Microsoft's update method is too buggy.
Al Fasoldt's reviews and commentaries, continuously available online since 1983
T e c h n o f i l e
Free alternative to Windows Update does a much better job
Aug. 20, 2006
By Al Fasoldt
Copyright © 2006, Al Fasoldt
Copyright © 2006, The Post-Standard
Windows PCs need to be updated often -- every week, in some cases -- because of newly discovered security problems. But Microsoft's Windows Update software is buggy, and I've often had a lot of trouble getting the Windows PCs at home updated successfully.
Many readers have told me they're having the same problem. I'm not sure what Microsoft's difficulty is -- Apple, which also rolls out security updates to OS X users, is doing very well with its own update method -- but Web sites that deal with Windows problems sometimes recommend that users give up on Microsoft's method entirely.
Normally, this would be disastrous. Microsoft knows more about its own updates than anybody else. But Brian Livingston, the ranking U.S. expert on Windows in general, recently wrote that he now recommends a free alternative to Microsoft's Windows Update.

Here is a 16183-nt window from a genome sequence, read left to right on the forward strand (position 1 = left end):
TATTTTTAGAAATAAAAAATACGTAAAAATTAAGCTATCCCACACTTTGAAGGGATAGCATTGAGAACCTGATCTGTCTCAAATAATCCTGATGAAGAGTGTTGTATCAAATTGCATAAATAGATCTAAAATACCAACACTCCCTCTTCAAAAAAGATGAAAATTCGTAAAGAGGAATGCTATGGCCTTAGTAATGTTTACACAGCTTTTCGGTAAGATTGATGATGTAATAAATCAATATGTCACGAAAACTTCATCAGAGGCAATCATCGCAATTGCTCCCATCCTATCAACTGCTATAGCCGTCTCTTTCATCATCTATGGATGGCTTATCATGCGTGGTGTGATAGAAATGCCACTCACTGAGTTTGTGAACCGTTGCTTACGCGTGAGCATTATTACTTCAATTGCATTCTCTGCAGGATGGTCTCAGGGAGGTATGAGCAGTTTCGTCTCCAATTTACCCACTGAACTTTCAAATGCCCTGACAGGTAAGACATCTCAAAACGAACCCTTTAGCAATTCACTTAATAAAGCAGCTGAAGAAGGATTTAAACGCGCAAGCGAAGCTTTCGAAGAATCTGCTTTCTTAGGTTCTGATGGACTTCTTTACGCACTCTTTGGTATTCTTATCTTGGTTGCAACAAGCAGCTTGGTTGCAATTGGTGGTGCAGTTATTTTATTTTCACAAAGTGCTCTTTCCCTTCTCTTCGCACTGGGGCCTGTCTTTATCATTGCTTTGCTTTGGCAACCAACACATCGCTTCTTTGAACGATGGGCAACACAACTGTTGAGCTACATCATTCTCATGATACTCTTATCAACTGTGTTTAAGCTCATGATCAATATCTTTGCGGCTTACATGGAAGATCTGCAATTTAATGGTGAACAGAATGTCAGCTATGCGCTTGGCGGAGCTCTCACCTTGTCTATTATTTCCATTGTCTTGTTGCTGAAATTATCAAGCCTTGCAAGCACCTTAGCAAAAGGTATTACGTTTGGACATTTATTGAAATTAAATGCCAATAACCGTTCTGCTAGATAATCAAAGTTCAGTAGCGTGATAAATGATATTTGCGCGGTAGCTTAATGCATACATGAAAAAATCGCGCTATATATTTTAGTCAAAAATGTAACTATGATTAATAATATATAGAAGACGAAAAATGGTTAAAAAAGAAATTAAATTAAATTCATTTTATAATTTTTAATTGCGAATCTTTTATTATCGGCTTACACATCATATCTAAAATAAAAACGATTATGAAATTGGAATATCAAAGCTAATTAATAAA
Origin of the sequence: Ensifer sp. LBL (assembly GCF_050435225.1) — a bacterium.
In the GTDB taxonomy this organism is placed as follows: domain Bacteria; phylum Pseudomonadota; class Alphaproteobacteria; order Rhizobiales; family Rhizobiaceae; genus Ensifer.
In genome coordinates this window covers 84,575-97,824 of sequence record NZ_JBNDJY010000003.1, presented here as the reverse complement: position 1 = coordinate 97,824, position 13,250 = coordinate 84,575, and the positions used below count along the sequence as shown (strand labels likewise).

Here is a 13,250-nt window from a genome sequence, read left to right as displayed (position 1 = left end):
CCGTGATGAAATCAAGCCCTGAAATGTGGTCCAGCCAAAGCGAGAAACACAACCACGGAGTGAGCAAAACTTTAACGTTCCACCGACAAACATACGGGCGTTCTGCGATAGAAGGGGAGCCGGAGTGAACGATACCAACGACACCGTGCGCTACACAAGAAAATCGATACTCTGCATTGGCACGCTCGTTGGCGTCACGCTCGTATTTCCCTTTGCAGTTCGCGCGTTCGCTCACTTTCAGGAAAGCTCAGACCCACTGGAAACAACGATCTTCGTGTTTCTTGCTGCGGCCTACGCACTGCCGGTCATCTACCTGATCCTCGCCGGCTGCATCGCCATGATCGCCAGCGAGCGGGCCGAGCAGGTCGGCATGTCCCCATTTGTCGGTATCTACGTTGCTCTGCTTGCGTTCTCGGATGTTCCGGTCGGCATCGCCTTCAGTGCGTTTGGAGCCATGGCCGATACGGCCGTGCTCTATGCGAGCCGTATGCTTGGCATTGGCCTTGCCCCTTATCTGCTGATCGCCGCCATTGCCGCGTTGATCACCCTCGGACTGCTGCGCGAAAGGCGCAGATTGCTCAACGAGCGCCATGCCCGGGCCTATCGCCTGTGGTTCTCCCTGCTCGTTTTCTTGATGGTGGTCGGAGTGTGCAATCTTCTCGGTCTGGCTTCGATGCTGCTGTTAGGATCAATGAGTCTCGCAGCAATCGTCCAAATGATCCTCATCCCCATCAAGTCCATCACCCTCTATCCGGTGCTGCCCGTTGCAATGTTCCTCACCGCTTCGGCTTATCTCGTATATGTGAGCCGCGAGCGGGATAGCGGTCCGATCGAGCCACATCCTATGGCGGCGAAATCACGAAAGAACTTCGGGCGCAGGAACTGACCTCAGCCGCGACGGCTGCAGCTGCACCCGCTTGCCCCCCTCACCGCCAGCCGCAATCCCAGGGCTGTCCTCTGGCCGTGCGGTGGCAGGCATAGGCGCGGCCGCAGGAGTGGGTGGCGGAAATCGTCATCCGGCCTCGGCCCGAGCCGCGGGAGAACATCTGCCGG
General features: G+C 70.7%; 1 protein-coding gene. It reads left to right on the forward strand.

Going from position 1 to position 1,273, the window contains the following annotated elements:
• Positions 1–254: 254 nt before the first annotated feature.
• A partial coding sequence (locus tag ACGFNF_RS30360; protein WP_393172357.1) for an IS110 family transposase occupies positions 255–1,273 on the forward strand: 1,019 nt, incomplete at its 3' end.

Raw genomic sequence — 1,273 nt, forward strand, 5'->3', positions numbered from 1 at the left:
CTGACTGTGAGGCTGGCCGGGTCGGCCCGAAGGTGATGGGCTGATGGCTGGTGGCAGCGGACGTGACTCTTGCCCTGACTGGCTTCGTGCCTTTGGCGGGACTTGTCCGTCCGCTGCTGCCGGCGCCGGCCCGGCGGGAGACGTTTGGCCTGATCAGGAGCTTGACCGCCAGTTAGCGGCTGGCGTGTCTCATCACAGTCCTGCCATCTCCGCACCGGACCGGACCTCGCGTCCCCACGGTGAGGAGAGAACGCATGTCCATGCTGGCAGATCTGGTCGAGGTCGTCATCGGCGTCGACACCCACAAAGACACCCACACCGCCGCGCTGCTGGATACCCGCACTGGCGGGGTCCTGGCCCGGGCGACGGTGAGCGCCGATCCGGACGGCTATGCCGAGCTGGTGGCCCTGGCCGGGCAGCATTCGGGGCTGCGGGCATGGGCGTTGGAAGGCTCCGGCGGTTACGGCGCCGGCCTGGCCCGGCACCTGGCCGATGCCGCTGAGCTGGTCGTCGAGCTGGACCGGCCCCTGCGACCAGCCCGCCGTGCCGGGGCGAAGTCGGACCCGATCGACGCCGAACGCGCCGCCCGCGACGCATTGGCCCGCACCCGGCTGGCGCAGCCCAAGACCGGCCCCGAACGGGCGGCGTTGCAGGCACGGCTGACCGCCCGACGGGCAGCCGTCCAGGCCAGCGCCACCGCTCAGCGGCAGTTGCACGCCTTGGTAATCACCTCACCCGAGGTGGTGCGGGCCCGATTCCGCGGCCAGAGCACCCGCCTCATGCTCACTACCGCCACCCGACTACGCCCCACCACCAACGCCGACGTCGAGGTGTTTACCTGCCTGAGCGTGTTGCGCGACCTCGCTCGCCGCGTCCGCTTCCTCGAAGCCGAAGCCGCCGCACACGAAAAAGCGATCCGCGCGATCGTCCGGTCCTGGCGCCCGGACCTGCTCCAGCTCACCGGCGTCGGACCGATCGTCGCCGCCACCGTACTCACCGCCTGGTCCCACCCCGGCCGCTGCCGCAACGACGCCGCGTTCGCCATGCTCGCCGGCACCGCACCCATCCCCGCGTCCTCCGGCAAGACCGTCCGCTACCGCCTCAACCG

The alternative software, from Shavik Technologies, is called NetChk Protect. The software had been commercially available, but this summer, Shavik decided to make NetChk Protect free for SOHO (small office, home office) users. Shavik defines that as 1 to 10 Windows PCs. The free license is valid for one year.
Download the program from www.shavlik.com/netchk-protect.aspx. Look for a link that says "CLICK HERE to download your FREE copy." You'll be asked to fill out your e-mail address and personal information, which Shavik uses for its customer database. Don't enter a fake e-mail address; Shavik uses it to send you download information and a registration key.
The download is quite large (25 megabytes). If you have a dialup Internet connection, you might want to start the download right before you go to bed.
I recommend Shavik's update software without reservation. But unless you are a certified geek, you probably ought to read what Livingston wrote about installing the program, which can be tricky without help. His article is here: www.lrdnug.org/WindowsUpdateAlternative/tabid/174/Default.aspx.
Livingston is emphatic in his recommendation against Windows Update:
"Discontinuing the use of Windows Update and Microsoft Update may be an uncomfortable decision. For those who are confident enough to take the step, products like NetChk Pro are stronger than Microsoft's own consumer offerings and support far more vendors' products."
A bonus in Shavik's NetChk Protect is its antispyware functions. Shavik says that part of the software "detects, prevents and removes" spyware from Windows PCs. I didn't try the spyware detector.